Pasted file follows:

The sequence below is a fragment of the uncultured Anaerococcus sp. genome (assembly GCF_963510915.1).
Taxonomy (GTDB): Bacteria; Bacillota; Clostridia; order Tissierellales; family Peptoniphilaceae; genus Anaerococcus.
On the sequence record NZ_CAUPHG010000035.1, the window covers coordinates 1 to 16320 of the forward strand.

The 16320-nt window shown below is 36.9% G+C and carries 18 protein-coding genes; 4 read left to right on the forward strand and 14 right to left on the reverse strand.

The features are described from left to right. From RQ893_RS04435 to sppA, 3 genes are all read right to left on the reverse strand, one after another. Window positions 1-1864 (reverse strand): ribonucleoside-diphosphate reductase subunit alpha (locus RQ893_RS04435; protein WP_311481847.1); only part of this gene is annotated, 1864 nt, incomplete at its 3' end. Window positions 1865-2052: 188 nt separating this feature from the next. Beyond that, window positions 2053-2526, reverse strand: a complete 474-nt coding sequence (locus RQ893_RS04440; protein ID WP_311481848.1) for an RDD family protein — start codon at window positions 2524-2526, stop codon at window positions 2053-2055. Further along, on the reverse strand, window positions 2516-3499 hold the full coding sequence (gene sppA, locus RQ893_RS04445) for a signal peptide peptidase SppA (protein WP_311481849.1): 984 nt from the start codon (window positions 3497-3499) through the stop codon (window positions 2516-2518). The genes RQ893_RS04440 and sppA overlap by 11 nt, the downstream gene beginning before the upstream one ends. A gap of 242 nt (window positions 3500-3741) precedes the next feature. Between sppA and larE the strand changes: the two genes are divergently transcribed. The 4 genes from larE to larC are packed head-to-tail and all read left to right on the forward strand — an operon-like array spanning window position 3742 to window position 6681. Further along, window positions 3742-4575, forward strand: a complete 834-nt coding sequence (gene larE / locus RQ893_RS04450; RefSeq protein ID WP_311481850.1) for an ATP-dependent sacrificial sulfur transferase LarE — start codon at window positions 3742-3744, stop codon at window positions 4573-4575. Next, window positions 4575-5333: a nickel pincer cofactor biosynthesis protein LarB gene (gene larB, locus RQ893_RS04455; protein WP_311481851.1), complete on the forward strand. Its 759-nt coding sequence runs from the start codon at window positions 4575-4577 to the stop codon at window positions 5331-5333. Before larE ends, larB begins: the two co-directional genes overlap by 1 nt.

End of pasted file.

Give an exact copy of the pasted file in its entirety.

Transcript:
The sequence below is a fragment of the uncultured Anaerococcus sp. genome (assembly GCF_963510915.1).
Taxonomy (GTDB): Bacteria; Bacillota; Clostridia; order Tissierellales; family Peptoniphilaceae; genus Anaerococcus.
On the sequence record NZ_CAUPHG010000035.1, the window covers coordinates 1 to 16320 of the forward strand.

The 16320-nt window shown below is 36.9% G+C and carries 18 protein-coding genes; 4 read left to right on the forward strand and 14 right to left on the reverse strand.

The features are described from left to right. From RQ893_RS04435 to sppA, 3 genes are all read right to left on the reverse strand, one after another. Window positions 1-1864 (reverse strand): ribonucleoside-diphosphate reductase subunit alpha (locus RQ893_RS04435; protein WP_311481847.1); only part of this gene is annotated, 1864 nt, incomplete at its 3' end. Window positions 1865-2052: 188 nt separating this feature from the next. Beyond that, window positions 2053-2526, reverse strand: a complete 474-nt coding sequence (locus RQ893_RS04440; protein ID WP_311481848.1) for an RDD family protein — start codon at window positions 2524-2526, stop codon at window positions 2053-2055. Further along, on the reverse strand, window positions 2516-3499 hold the full coding sequence (gene sppA, locus RQ893_RS04445) for a signal peptide peptidase SppA (protein WP_311481849.1): 984 nt from the start codon (window positions 3497-3499) through the stop codon (window positions 2516-2518). The genes RQ893_RS04440 and sppA overlap by 11 nt, the downstream gene beginning before the upstream one ends. A gap of 242 nt (window positions 3500-3741) precedes the next feature. Between sppA and larE the strand changes: the two genes are divergently transcribed. The 4 genes from larE to larC are packed head-to-tail and all read left to right on the forward strand — an operon-like array spanning window position 3742 to window position 6681. Further along, window positions 3742-4575, forward strand: a complete 834-nt coding sequence (gene larE / locus RQ893_RS04450; RefSeq protein ID WP_311481850.1) for an ATP-dependent sacrificial sulfur transferase LarE — start codon at window positions 3742-3744, stop codon at window positions 4573-4575. Next, window positions 4575-5333: a nickel pincer cofactor biosynthesis protein LarB gene (gene larB, locus RQ893_RS04455; protein WP_311481851.1), complete on the forward strand. Its 759-nt coding sequence runs from the start codon at window positions 4575-4577 to the stop codon at window positions 5331-5333. Before larE ends, larB begins: the two co-directional genes overlap by 1 nt.